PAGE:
- Letter Writer
- Ship histories and stories, History - WW1, Letter to the Editor
- RAN Ships
- None noted.
- June 2014 edition of the Naval Historical Review (all rights reserved)
I am a volunteer researcher of the Society making sure what may become history, and ensuring an extension of past facts is correct, which is important.
Each issue of the Review is enjoyable, however, in the March 2014 edition there is an article about the ‘Capitulation of German New Guinea’ on which I wish to take issue. In particular, on page 18 it mentions the mutiny by stokers aboard SS Kanowna which had embarked approximately 1,000 Queensland troops.
My father (Eric A. Wrigley) was Chief Officer of Kanowna and later served as Captain of the same ship. I well remember him telling me what had taken place during the 1914 incident. This is more accurately covered in the book “Mutiny” written by Tom Frame and Kevin Baker.
Kanowna later became HMAHS A62, a hospital ship with a capacity to embark 452 wounded in cots. Less than half the number of soldiers etc. embarked in August 1914. She made at least 12 voyages to Australia repatriating wounded, including Gallipoli casualties. Her sister ship Kyarra also became a hospital ship, but was torpedoed and sunk in the English Channel in 1918.
My father continued in command of Kanowna into the first half of the 1920s but had relinquished command before she sank after grounding on rocks near Cleft Island in Bass Strait in February 1929.
Ian Wrigley, LCDR RANR Rtd
By Editor: The subject article does not actually use the word ‘mutiny’ but says her stokers had refused duty, and would not take the ship out of Australian waters. This is the interpretation given by Jose in the Official History of Australia in the War of 1914-18, Vol. IX. Jose inter alia states an investigation by HMAS Sydney showed the firemen had mutinied, flatly refusing to take the vessel outside Australian waters and Captain Glossop (Sydney) ordered her back to Townsville with the troops onboard volunteering to assist with stoking duties.
Tom Frame and Kevin Baker state that Jose’s account is inaccurate. They expand upon the reasons behind this incident, noting that Kanowna was poorly provisioned with a lack of adequate stores and shortages of fresh water. The ship’s Master felt obliged to reduce the allowance of fresh water to all onboard to one gallon per day for all purposes. The stokers working in intense heat demanded more than this allowance noting that condenser water available from the engine room could be used for washing. When their demands were ignored the men refused to work.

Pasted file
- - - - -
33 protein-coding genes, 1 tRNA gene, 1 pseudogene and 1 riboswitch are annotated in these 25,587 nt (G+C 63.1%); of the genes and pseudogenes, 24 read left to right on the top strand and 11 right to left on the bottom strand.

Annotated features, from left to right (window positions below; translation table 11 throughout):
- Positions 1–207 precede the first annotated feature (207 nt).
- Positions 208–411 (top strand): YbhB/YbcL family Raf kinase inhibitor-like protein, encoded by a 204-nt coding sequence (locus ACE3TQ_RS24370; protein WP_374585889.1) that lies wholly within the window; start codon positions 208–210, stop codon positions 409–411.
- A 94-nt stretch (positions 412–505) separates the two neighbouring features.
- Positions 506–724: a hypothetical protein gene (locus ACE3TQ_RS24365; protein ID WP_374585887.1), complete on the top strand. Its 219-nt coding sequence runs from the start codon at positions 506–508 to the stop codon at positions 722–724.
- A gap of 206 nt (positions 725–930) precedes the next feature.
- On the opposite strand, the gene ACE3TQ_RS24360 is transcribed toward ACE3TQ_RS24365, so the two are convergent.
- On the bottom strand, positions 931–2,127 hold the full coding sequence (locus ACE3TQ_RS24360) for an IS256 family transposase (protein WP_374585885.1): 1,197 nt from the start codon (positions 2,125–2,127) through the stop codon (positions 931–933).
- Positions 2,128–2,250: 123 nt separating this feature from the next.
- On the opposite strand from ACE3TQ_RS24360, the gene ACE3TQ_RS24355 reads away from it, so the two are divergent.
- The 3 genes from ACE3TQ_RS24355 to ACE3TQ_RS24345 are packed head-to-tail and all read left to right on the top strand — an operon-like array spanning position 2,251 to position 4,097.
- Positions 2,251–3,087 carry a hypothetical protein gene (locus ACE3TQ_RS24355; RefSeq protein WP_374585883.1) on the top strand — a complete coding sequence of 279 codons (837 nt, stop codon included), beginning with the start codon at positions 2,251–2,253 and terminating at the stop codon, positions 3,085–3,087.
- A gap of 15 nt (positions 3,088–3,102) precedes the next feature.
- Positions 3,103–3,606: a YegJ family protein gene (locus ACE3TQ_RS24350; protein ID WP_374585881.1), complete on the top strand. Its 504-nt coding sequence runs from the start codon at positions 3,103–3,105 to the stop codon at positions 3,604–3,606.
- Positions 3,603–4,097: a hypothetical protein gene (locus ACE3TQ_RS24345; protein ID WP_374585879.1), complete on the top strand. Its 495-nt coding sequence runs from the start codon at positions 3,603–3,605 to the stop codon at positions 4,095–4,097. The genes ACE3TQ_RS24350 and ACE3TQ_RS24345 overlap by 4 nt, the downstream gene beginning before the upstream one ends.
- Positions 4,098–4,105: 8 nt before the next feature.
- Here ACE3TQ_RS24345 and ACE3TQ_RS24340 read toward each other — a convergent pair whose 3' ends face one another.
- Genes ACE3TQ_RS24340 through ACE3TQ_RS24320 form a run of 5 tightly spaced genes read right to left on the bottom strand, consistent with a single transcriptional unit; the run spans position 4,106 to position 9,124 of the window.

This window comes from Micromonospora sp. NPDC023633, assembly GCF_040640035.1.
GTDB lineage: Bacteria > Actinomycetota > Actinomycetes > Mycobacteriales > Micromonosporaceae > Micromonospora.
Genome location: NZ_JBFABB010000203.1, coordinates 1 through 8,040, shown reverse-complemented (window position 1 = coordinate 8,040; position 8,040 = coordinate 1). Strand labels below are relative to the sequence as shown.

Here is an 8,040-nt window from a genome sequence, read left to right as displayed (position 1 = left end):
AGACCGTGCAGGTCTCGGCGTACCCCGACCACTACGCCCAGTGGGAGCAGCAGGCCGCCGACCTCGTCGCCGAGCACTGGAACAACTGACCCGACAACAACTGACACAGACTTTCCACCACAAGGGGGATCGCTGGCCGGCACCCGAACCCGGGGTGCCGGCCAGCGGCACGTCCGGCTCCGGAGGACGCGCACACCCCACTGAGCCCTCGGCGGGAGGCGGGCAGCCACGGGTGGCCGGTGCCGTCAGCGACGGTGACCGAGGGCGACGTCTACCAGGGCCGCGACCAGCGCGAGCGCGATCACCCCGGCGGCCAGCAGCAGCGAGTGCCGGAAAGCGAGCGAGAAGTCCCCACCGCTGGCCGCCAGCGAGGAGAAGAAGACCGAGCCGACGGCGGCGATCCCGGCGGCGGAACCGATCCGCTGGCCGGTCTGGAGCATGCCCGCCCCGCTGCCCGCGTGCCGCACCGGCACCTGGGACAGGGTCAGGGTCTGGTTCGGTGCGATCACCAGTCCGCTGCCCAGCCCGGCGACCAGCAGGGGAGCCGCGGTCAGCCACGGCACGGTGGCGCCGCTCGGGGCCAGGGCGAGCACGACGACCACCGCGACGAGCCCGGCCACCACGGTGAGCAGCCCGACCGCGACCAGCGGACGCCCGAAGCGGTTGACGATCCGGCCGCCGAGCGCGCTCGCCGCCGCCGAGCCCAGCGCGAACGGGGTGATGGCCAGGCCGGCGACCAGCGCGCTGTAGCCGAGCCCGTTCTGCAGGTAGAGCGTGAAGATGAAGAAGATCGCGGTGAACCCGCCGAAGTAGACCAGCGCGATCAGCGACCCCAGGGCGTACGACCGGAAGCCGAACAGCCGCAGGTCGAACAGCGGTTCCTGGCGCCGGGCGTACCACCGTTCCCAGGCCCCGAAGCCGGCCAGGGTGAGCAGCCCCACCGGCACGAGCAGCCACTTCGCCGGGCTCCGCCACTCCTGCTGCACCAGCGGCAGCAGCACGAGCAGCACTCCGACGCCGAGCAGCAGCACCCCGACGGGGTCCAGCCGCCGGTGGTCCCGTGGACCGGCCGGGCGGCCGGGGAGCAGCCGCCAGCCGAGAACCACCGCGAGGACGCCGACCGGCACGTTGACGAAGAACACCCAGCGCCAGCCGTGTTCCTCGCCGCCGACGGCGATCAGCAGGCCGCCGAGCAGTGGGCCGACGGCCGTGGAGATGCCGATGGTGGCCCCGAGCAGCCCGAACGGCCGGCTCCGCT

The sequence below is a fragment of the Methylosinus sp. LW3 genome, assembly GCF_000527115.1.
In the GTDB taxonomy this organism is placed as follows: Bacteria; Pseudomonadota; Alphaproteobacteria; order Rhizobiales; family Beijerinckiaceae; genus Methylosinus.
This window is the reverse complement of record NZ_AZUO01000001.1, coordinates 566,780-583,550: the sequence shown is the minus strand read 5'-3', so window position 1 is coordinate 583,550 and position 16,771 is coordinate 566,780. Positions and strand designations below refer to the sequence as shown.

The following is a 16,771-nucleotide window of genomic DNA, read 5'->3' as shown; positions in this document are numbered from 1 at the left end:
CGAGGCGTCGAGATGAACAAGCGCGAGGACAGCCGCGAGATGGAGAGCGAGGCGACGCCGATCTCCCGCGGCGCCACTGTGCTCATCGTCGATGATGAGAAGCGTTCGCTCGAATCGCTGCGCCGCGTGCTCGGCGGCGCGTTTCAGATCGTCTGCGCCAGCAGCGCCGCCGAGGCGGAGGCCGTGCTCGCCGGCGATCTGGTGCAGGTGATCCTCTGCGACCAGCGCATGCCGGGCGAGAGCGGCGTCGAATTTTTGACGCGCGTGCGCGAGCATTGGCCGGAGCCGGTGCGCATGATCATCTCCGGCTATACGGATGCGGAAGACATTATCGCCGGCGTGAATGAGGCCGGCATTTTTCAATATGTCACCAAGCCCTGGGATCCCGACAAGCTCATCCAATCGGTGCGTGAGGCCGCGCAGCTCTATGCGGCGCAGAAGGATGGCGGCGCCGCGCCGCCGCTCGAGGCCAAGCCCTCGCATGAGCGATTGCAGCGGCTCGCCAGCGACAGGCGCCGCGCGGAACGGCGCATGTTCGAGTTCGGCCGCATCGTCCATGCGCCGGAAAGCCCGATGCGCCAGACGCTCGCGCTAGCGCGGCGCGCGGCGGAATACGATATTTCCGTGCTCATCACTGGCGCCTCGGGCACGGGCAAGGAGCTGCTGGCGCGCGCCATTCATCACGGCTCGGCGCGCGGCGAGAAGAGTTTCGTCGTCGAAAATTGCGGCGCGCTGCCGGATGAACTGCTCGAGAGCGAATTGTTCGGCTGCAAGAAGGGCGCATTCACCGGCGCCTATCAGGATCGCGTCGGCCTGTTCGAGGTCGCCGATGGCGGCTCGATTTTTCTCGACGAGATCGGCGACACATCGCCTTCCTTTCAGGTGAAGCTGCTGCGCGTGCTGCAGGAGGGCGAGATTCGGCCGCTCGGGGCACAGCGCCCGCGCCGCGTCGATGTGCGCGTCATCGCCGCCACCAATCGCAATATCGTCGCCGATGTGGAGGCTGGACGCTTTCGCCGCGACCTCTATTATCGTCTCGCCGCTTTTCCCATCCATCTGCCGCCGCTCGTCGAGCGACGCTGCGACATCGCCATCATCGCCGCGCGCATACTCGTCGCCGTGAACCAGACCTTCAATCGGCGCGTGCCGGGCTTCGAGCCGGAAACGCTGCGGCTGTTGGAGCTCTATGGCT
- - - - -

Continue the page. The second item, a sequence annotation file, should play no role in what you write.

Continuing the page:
The exasperated Master then raised a signal calling for assistance as his crew were in a state of mutiny. This was followed by a second message stating the firemen (only) have mutinied and were in custody of an armed guard. Kanowna returned to Townsville on 10 September 1914 when the firemen were placed under civilian jurisdiction and arrested pending trial.
An inquiry was conducted in Brisbane by ex-police magistrate Mr H.T. MacFarlane. The results were tabled in the Parliament by the Minister for Defence (Senator Pearce) on 13 May 1915 – the following is taken from the Argus (Melbourne) of 14 May 1915. After perusing the report and the evidence the Minister decided: (1) that there was no mutiny of either crew or firemen, (2) that the naval officer, on receipt of the signal that the crew had mutinied, and later ‘firemen only’, was justified in taking the steps that were taken, (3) that the captain of the Kanowna acted hastily and without judgement, in dealing with the situation, particularly in reporting that the crew had mutinied, (4) that upon the firemen being placed under arrest, the military officer-in-charge should have satisfied himself he was justified in keeping them under arrest, that he did not do so, and in consequence some of the firemen were unjustly treated in being arrested at all, and others for being continued under arrest without due cause, and (5) that there was no evidence to prove the charge of want of food, and etc., for the firemen after their arrest.
As the Minister for Defence stated there was no mutiny it is reasonable to speculate that there was no case to answer and the men were released from bail.
In summary what constitutes a mutiny may have different meanings dependent upon time and place. In dealing with a critical situation in difficult circumstances, Captain Ward of Kanowna calls this a mutiny. Some time later in the calmer arena of Melbourne’s Parliament House the Minister for Defence, Senator Pearce, says this was not a mutiny. You the reader, a century later, can be the judge.